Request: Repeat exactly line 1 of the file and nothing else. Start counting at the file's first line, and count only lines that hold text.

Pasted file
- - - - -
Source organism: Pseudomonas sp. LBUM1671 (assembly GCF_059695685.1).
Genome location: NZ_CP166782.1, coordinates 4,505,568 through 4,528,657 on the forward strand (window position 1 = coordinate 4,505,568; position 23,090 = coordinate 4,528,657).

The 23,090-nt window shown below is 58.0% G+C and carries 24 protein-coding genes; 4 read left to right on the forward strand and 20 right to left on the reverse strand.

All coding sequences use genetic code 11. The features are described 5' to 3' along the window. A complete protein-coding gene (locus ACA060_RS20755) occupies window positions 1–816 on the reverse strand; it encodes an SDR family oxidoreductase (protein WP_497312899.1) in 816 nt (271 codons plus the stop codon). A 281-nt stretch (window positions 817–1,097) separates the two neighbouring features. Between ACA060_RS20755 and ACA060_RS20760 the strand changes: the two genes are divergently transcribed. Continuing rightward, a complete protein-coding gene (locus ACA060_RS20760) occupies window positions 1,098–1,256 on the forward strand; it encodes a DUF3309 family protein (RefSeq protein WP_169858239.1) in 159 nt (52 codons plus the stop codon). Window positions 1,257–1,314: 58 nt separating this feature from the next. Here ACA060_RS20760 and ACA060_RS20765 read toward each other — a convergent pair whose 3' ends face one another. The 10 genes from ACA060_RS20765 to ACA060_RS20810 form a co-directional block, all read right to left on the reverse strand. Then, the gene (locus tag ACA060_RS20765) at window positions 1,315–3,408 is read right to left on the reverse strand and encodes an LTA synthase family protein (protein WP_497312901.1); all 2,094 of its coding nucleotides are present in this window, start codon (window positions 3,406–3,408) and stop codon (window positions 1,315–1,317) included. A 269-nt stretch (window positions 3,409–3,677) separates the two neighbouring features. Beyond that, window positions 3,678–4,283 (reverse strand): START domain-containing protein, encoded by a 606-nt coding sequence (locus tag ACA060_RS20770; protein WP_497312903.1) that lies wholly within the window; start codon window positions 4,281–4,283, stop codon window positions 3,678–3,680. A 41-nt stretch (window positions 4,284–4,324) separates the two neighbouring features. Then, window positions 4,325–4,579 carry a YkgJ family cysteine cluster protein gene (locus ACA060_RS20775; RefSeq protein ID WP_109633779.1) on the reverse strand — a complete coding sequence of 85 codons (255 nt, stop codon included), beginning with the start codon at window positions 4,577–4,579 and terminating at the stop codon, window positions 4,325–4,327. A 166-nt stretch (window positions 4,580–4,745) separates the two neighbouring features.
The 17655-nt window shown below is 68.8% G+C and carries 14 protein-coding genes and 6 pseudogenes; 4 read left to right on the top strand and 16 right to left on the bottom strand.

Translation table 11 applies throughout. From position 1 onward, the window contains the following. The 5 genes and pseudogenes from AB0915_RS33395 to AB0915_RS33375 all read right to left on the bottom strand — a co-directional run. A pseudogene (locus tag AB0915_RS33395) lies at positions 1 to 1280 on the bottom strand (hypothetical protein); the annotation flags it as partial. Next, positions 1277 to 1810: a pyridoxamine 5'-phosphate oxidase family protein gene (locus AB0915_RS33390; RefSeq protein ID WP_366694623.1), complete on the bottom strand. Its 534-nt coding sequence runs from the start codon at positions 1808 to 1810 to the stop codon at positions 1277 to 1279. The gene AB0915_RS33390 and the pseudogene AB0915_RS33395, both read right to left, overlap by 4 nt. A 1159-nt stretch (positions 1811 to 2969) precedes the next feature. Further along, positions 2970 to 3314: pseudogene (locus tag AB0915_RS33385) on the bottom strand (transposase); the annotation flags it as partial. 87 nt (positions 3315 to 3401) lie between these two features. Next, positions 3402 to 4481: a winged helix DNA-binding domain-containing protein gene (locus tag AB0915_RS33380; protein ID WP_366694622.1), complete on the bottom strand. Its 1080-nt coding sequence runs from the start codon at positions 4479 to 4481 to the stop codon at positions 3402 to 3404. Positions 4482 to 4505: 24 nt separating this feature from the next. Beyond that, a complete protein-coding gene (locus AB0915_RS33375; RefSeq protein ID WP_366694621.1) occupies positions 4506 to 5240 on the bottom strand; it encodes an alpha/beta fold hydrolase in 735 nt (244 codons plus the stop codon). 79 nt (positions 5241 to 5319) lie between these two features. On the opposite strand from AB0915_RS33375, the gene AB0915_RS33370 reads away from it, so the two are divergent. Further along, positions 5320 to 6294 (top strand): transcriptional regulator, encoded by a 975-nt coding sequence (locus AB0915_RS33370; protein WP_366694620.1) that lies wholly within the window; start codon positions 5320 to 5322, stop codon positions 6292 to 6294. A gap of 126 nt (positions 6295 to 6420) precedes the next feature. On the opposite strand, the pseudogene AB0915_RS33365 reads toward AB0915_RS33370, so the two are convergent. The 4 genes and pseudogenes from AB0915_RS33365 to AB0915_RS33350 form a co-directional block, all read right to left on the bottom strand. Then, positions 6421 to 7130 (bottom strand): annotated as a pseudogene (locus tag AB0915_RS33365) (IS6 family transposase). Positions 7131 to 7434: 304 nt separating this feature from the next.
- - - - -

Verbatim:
Source organism: Pseudomonas sp. LBUM1671 (assembly GCF_059695685.1).